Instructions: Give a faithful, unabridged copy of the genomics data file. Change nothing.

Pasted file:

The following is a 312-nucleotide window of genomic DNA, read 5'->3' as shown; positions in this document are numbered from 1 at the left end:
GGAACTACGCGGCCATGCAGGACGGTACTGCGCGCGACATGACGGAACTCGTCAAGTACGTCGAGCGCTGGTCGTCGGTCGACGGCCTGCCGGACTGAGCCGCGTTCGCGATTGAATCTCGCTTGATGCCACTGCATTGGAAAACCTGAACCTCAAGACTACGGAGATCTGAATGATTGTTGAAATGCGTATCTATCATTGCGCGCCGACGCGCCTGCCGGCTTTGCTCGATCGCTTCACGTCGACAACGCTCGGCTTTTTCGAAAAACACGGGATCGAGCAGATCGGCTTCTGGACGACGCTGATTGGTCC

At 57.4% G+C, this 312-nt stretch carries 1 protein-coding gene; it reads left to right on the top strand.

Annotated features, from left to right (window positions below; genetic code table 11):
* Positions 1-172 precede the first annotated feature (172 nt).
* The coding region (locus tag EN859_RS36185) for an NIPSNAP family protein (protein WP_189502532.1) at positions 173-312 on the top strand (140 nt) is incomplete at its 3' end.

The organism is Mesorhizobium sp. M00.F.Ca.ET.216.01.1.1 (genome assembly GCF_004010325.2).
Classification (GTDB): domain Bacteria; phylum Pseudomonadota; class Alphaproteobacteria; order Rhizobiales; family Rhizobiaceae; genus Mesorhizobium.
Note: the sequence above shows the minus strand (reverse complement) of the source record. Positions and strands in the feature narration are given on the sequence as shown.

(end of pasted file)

The following is a 312-nucleotide window of genomic DNA, read 5'->3' as shown; positions in this document are numbered from 1 at the left end:
GGAACTACGCGGCCATGCAGGACGGTACTGCGCGCGACATGACGGAACTCGTCAAGTACGTCGAGCGCTGGTCGTCGGTCGACGGCCTGCCGGACTGAGCCGCGTTCGCGATTGAATCTCGCTTGATGCCACTGCATTGGAAAACCTGAACCTCAAGACTACGGAGATCTGAATGATTGTTGAAATGCGTATCTATCATTGCGCGCCGACGCGCCTGCCGGCTTTGCTCGATCGCTTCACGTCGACAACGCTCGGCTTTTTCGAAAAACACGGGATCGAGCAGATCGGCTTCTGGACGACGCTGATTGGTCC

At 57.4% G+C, this 312-nt stretch carries 1 protein-coding gene; it reads left to right on the top strand.

Annotated features, from left to right (window positions below; genetic code table 11):
* Positions 1-172 precede the first annotated feature (172 nt).
* The coding region (locus tag EN859_RS36185) for an NIPSNAP family protein (protein WP_189502532.1) at positions 173-312 on the top strand (140 nt) is incomplete at its 3' end.

The organism is Mesorhizobium sp. M00.F.Ca.ET.216.01.1.1 (genome assembly GCF_004010325.2).
Classification (GTDB): domain Bacteria; phylum Pseudomonadota; class Alphaproteobacteria; order Rhizobiales; family Rhizobiaceae; genus Mesorhizobium.
Note: the sequence above shows the minus strand (reverse complement) of the source record. Positions and strands in the feature narration are given on the sequence as shown.